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Going on vacation, unplug Home Theater?

Discussion in 'Archived Threads 2001-2004' started by Barry BB, Mar 1, 2002.

  1. Barry BB

    Barry BB Stunt Coordinator

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    I will be away from home for 2 weeks. Should I unplug my equipment, and if so will the receiver retain my settings?
     
  2. Brian Shannon

    Brian Shannon Stunt Coordinator

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    I don't.

    I don't unplug other appliances either. Personal preference I guess.
     
  3. Joe Casey

    Joe Casey Stunt Coordinator

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    I would. I don't usually unplug appliances, but I do unplug all stereo/HT equipment. All depends on your confidence in your surge protector and your homeowners/renters insurance policy [​IMG] .
     
  4. Barry BB

    Barry BB Stunt Coordinator

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    I've never thought about unplugging appliances either. My HT is more expensive to replace.

    Does the receiver retain the settings in memory if it's unplugged for so long?
     
  5. Richard Harvey

    Richard Harvey Stunt Coordinator

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    We need an electrical engineer to chime in here. I was told by one of the motherboard designers at Apple Computer that they recommend always leaving PC's plugged in simply because modern electronic circuits are very susceptible to damage from static electricity if they are not continously grounded, and by unplugging you are removing the ground. What risk that poses vs. the risk of keeping it plugged in, I don't know.

    How many of you run your systems through UPS devices?

    Rich
     
  6. Barry BB

    Barry BB Stunt Coordinator

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    And here I thought that this was going to be an easy question.[​IMG]
     
  7. Earl Simpson

    Earl Simpson Supporting Actor

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    You should have a great surge protector, if you do leave it plugged in. SAMS has a 3000 joule. I think two weeks is the max for some equipment memory. Keep you computer plugged into an UPS at all times and the UPS plugged in and on. The battery on your MOBO will run down and ruin your day.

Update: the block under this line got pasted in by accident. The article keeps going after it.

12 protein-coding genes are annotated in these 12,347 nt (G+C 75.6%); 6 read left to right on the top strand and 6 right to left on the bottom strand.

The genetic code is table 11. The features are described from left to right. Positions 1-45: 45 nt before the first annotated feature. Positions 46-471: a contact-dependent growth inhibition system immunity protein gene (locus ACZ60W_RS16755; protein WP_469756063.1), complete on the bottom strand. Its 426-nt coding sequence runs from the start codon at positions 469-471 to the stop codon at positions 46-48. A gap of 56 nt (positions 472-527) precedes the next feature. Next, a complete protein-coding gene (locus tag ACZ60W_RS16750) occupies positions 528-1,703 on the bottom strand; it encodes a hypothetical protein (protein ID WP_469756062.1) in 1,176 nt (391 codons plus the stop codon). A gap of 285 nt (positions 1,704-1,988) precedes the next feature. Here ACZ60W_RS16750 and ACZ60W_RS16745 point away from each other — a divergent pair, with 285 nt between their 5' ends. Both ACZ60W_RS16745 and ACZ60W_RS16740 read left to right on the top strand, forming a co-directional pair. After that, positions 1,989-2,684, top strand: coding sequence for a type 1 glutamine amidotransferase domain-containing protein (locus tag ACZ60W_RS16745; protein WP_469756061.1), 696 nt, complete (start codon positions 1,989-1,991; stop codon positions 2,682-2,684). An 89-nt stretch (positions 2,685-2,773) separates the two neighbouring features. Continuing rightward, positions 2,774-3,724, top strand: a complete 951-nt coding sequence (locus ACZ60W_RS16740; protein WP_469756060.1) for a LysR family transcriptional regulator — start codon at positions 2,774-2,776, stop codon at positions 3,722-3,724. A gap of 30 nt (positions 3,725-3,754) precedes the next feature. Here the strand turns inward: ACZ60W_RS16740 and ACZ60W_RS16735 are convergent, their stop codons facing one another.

8. Barry BB

    Barry BB Stunt Coordinator

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    I probably should have said in the original question that I am plugged into a Panamax. So maybe I should just leave it be and let the Panamax do its job if something does happen.
     
  9. Blake R

    Blake R Stunt Coordinator

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    I'm a practicing EE and I've been to two or three dozen seminars on grounding, surge suppression, and lightning protection over the years. Forget the streamer theory of breakdown, charge tracking, current spreading blah, blah, blah. If you have have a quality TVSS unit, an appropriately sized grounding electrode conductor, and a deeply driven electrode(rod) with a sound termination(clamp, cadweld) you don't need to worry about anything.

    When selecting TVSS the important figures of merit are clamping level and max surge capacity not energy. Do not purchase a TVSS that clamps to close to line voltage. A brief overvoltage could turn on the MOV's and cook 'em. Make certain it is rated to protect in both modes(L-N, L-G,for single phase systems)and don't spend too much. There's not that much to 'em. It is always best to provide dual level protection at both the load center and at the receptacle.

    RBR
     
  10. Randy Schissler

    Randy Schissler Stunt Coordinator

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    Blake,

    I believe it that you are "a practicing EE", I didn't understand a word you said.

    --Randy S.
     
  11. Earl Simpson

    Earl Simpson Supporting Actor

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    Excellent post Blake!
    I'm an electrical instructor from time to time as well 30 other hats and the grounding electrode could be a real problem in some homes. Most electricians drive one rod and leave without even a test. We went around a public school and could barely get an amp flow reading on all the grounding rods. When I built my shed I laid an all copper grid with rods every 12 feet in the trench(300'). This was designed and installed to direct current away from the house service entrance panel (hopefully)with no feedback loop to the service panel. Plus my utility company came out and installed a 120' grounding rod at the pole. They had test equipment hooked up so when they got to the magic amp depth, they stopped. Cool, I really enjoyed watching that operation. If you guys only knew how cheap electrical contractors can get.[​IMG]
     

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